MOB JUSTICE – A qualitative research regarding vigilante justice in modern Uganda.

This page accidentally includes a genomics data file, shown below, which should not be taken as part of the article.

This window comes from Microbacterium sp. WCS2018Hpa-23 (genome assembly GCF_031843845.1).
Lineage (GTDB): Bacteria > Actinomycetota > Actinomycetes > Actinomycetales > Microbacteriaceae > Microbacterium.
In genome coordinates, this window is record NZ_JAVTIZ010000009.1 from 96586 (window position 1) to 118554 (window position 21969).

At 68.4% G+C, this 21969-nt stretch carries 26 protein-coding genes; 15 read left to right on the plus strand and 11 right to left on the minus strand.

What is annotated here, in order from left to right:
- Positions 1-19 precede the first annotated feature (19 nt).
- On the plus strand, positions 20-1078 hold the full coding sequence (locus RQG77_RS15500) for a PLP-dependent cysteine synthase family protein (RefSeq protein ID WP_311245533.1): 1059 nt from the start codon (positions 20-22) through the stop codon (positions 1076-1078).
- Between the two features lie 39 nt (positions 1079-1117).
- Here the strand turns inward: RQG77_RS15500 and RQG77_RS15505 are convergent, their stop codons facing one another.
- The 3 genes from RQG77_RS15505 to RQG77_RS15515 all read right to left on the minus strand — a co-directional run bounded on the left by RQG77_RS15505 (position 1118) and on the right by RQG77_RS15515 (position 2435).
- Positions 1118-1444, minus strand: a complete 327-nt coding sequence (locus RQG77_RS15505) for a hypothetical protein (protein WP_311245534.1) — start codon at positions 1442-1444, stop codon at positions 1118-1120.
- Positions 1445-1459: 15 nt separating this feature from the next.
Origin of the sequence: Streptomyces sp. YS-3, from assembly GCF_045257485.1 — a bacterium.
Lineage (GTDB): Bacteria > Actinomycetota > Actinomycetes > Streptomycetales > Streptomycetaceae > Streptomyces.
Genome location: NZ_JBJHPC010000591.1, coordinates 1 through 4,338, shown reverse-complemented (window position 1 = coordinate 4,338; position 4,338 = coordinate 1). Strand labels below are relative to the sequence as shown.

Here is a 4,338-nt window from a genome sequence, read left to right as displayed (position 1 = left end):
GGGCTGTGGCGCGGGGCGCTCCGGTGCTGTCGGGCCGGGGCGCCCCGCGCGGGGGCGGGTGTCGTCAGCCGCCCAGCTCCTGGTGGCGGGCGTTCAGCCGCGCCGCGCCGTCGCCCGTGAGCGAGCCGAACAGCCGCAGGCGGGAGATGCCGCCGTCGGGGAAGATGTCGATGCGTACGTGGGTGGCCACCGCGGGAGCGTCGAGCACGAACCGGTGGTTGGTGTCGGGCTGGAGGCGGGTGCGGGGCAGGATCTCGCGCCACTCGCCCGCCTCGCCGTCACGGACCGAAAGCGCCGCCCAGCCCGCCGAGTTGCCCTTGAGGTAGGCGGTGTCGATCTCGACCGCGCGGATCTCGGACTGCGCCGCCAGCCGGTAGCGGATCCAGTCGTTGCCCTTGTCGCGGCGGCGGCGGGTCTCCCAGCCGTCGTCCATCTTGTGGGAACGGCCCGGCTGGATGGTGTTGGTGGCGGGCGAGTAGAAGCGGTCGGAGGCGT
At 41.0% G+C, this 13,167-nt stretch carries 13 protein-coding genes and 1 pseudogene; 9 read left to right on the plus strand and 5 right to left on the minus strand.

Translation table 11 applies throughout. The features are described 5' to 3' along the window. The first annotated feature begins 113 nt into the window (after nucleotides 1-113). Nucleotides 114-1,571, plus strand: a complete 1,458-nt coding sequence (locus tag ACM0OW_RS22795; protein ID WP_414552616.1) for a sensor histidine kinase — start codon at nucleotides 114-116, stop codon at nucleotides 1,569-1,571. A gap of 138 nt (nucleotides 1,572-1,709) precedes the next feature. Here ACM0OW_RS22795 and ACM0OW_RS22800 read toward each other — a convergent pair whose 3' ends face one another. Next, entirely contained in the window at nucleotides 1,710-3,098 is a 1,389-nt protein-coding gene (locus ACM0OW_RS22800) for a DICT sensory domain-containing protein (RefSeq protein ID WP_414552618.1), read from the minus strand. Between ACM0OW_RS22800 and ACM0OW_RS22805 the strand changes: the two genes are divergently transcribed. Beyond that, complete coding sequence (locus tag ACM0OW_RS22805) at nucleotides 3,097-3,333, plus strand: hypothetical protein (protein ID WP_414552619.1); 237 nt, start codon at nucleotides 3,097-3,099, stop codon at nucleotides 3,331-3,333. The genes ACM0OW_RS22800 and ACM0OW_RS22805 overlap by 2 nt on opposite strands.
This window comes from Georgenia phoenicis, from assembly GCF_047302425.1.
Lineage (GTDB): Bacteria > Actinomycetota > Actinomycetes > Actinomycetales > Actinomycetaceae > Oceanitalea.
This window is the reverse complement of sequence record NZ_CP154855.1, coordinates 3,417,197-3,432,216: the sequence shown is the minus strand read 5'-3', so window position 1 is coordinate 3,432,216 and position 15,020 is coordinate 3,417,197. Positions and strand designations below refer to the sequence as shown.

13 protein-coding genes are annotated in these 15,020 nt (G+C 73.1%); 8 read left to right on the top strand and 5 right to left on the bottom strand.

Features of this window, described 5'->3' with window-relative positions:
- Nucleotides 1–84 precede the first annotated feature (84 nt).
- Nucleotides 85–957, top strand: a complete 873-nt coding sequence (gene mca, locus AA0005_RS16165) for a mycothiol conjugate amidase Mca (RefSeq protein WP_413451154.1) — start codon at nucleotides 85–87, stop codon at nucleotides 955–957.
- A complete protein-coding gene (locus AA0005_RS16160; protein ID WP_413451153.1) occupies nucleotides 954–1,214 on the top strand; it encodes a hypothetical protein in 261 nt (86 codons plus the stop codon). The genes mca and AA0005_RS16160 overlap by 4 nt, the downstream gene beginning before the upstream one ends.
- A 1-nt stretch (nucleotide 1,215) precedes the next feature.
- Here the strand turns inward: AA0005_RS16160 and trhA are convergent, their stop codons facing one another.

Abstract: Mob justice can be explained as a situation where a crowd of people, sometimes several hun-dred, take the law into their own hands, act as accusers, jury and judge and punish an alleged criminal on the spot. This procedure often ends up with the victim being beaten to death or seriously injured. After a self witnessed mob justice situation we had a lot of questions that needed to be answered in order for us to understand this phenomenon. Our purpose is to increase our knowledge and understanding of the mob justice phenomenon and also examine how it can be prevented. The research questions are as follows:1. What are the causes of mob justice?2. What happens in a mob justice situation? 3. What changes in the Ugandan society and what work related methods are adequate in order to prevent mob justice?In order to answer these questions two methods of collecting empirical data have been used; focus group discussions (six) and interviews (three). The focus group participants are social work- and law students near graduation and police trainers. The interviewees are one journalist and two professionals from two different human rights organizations. The conclusions of the study shows that mob justice is a complex phenomenon and the major causes lies on a structural level in the Ugandan society. The judicial system plays an important role as well as structural issues (poverty, lack of education, unemployment) attached to a lower social class. The research illustrates that the judicial system is very fragile and not trustworthy which leads to that a major part of the population takes the law into their own hands. The study shows that citizens from lower social classes are less likely to use the judicial system which also shuts people out with its structure. The group psychological mechanisms in a mob group, which describes what happens in a mob justice situation, are also connected to structural issues. All of these structural concerns create a tension that, under certain circumstances, results in mob justice. The respondents discuss several structural changes, e.g. transparency within the judicial system and improvement of the educational system, as ways of preventing mob justice and increase awareness of this issue. They primarily suggest sensitization in collaboration with different pro-fessional and public actors. However, they reflect whether sensitization is a constructive way of addressing the issue of mob justice without considering the structural causes.
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